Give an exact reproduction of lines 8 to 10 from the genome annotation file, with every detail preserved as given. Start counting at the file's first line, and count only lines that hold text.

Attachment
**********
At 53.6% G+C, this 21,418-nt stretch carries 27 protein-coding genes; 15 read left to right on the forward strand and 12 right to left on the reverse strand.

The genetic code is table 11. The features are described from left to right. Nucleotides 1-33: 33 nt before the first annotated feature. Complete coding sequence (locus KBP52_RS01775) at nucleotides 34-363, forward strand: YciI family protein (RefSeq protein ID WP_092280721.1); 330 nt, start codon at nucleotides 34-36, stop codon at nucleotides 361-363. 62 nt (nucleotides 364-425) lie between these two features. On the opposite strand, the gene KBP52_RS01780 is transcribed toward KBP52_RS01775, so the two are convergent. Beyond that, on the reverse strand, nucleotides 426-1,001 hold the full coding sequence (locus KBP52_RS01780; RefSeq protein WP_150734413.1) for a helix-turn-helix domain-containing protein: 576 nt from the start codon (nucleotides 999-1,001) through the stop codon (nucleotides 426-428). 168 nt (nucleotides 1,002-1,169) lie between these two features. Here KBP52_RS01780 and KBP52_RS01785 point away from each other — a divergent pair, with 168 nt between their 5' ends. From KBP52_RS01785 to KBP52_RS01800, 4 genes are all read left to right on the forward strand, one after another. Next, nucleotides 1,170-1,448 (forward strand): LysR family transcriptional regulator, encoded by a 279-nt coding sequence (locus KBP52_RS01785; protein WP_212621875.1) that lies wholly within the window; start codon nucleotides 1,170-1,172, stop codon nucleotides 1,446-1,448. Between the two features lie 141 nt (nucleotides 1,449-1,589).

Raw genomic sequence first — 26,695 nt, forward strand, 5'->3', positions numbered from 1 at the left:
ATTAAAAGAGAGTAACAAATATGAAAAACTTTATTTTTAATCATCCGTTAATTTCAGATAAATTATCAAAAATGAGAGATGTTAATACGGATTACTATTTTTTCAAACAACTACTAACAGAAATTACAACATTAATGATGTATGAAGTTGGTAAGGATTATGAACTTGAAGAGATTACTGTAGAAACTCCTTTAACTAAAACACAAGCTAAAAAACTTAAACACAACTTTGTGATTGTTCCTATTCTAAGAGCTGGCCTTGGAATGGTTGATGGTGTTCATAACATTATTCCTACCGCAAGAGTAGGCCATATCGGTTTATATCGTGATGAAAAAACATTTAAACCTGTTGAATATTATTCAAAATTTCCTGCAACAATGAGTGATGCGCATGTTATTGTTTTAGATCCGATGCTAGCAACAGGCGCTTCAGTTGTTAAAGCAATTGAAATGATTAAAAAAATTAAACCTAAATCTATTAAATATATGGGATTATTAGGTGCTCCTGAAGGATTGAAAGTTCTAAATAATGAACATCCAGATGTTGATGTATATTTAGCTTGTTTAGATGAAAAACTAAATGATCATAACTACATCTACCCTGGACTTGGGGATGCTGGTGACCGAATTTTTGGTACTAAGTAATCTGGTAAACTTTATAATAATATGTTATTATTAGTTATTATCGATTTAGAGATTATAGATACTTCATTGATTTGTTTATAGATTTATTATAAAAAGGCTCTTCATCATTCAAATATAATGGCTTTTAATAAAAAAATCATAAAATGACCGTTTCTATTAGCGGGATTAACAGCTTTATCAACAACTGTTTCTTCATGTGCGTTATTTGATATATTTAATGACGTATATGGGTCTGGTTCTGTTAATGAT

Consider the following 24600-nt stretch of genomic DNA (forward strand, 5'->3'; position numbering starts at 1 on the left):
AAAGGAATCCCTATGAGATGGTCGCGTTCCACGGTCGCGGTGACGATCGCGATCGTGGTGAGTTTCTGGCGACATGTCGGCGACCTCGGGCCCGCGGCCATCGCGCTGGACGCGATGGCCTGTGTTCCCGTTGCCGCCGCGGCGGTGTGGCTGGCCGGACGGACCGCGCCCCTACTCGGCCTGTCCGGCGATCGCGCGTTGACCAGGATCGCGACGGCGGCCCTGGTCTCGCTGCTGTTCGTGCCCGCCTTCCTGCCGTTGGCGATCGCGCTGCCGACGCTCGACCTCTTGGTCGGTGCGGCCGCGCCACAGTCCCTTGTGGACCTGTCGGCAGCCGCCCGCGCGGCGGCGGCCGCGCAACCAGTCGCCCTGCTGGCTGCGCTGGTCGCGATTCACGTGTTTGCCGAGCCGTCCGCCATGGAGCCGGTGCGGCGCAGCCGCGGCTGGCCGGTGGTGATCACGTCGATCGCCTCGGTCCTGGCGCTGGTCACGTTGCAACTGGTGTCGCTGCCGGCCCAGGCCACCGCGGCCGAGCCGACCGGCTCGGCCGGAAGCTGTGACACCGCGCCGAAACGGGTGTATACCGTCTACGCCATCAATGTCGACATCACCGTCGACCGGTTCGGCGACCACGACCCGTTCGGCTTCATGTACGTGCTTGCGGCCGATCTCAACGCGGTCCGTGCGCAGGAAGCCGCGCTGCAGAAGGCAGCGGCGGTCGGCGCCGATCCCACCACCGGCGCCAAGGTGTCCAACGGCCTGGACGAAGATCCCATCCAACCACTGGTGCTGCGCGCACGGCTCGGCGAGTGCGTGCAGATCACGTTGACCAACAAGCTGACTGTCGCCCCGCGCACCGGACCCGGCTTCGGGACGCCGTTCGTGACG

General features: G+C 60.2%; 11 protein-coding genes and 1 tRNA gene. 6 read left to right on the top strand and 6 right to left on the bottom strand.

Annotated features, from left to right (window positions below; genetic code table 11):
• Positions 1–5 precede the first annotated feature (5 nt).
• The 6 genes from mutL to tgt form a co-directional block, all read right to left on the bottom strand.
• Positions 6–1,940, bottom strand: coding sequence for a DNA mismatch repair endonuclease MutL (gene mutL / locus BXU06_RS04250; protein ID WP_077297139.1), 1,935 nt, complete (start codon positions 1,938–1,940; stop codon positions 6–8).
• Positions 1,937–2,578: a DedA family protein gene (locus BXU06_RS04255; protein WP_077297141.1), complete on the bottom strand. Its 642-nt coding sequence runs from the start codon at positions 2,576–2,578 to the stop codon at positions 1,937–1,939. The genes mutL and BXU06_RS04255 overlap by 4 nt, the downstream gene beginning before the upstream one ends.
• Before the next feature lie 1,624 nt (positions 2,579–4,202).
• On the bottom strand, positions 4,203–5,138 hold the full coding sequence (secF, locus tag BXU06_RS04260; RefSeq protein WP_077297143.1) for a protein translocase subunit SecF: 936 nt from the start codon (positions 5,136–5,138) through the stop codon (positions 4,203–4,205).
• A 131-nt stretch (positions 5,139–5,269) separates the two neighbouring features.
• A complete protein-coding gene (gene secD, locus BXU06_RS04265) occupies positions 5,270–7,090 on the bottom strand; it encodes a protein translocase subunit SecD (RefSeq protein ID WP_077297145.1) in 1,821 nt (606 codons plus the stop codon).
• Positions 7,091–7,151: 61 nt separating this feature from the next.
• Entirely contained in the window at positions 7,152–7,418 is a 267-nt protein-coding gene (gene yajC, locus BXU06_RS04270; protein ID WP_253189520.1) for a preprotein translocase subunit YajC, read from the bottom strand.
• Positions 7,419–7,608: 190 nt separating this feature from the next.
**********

Annotated features, from left to right (window positions below; genetic code table 11):
• Positions 1–5 precede the first annotated feature (5 nt).
• The 6 genes from mutL to tgt form a co-directional block, all read right to left on the bottom strand.